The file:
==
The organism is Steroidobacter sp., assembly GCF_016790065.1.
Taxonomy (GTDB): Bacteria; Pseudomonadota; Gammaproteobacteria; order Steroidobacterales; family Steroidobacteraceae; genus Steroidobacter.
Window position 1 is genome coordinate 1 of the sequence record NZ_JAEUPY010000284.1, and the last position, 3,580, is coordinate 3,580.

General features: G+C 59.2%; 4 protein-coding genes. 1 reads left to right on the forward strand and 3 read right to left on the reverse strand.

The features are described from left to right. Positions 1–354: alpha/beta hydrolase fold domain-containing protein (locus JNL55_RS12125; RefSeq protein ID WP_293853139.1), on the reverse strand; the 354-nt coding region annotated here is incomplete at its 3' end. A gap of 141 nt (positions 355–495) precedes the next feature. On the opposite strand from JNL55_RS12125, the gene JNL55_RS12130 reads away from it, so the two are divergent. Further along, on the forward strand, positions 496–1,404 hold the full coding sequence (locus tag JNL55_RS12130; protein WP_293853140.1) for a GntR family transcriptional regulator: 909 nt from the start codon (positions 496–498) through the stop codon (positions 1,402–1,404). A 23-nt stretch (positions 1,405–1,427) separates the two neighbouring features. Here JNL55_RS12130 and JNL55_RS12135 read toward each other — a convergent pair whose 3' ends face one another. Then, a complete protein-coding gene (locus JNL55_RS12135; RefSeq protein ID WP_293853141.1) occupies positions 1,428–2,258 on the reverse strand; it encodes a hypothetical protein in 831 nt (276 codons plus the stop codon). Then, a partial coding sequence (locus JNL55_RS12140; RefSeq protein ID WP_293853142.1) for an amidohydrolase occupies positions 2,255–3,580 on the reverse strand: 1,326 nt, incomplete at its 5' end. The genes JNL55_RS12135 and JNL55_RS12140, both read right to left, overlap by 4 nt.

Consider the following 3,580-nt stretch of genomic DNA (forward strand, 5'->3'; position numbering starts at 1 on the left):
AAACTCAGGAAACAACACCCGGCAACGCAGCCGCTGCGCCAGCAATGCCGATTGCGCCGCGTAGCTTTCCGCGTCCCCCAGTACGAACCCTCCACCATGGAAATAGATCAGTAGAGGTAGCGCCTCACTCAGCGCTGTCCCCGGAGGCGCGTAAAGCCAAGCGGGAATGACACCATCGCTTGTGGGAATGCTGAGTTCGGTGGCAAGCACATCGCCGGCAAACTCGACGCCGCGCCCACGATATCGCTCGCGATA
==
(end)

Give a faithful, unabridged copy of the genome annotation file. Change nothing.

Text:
The organism is Steroidobacter sp., assembly GCF_016790065.1.
Taxonomy (GTDB): Bacteria; Pseudomonadota; Gammaproteobacteria; order Steroidobacterales; family Steroidobacteraceae; genus Steroidobacter.
Window position 1 is genome coordinate 1 of the sequence record NZ_JAEUPY010000284.1, and the last position, 3,580, is coordinate 3,580.

General features: G+C 59.2%; 4 protein-coding genes. 1 reads left to right on the forward strand and 3 read right to left on the reverse strand.

The features are described from left to right. Positions 1–354: alpha/beta hydrolase fold domain-containing protein (locus JNL55_RS12125; RefSeq protein ID WP_293853139.1), on the reverse strand; the 354-nt coding region annotated here is incomplete at its 3' end. A gap of 141 nt (positions 355–495) precedes the next feature. On the opposite strand from JNL55_RS12125, the gene JNL55_RS12130 reads away from it, so the two are divergent. Further along, on the forward strand, positions 496–1,404 hold the full coding sequence (locus tag JNL55_RS12130; protein WP_293853140.1) for a GntR family transcriptional regulator: 909 nt from the start codon (positions 496–498) through the stop codon (positions 1,402–1,404). A 23-nt stretch (positions 1,405–1,427) separates the two neighbouring features. Here JNL55_RS12130 and JNL55_RS12135 read toward each other — a convergent pair whose 3' ends face one another. Then, a complete protein-coding gene (locus JNL55_RS12135; RefSeq protein ID WP_293853141.1) occupies positions 1,428–2,258 on the reverse strand; it encodes a hypothetical protein in 831 nt (276 codons plus the stop codon). Then, a partial coding sequence (locus JNL55_RS12140; RefSeq protein ID WP_293853142.1) for an amidohydrolase occupies positions 2,255–3,580 on the reverse strand: 1,326 nt, incomplete at its 5' end. The genes JNL55_RS12135 and JNL55_RS12140, both read right to left, overlap by 4 nt.

Consider the following 3,580-nt stretch of genomic DNA (forward strand, 5'->3'; position numbering starts at 1 on the left):
AAACTCAGGAAACAACACCCGGCAACGCAGCCGCTGCGCCAGCAATGCCGATTGCGCCGCGTAGCTTTCCGCGTCCCCCAGTACGAACCCTCCACCATGGAAATAGATCAGTAGAGGTAGCGCCTCACTCAGCGCTGTCCCCGGAGGCGCGTAAAGCCAAGCGGGAATGACACCATCGCTTGTGGGAATGCTGAGTTCGGTGGCAAGCACATCGCCGGCAAACTCGACGCCGCGCCCACGATATCGCTCGCGATA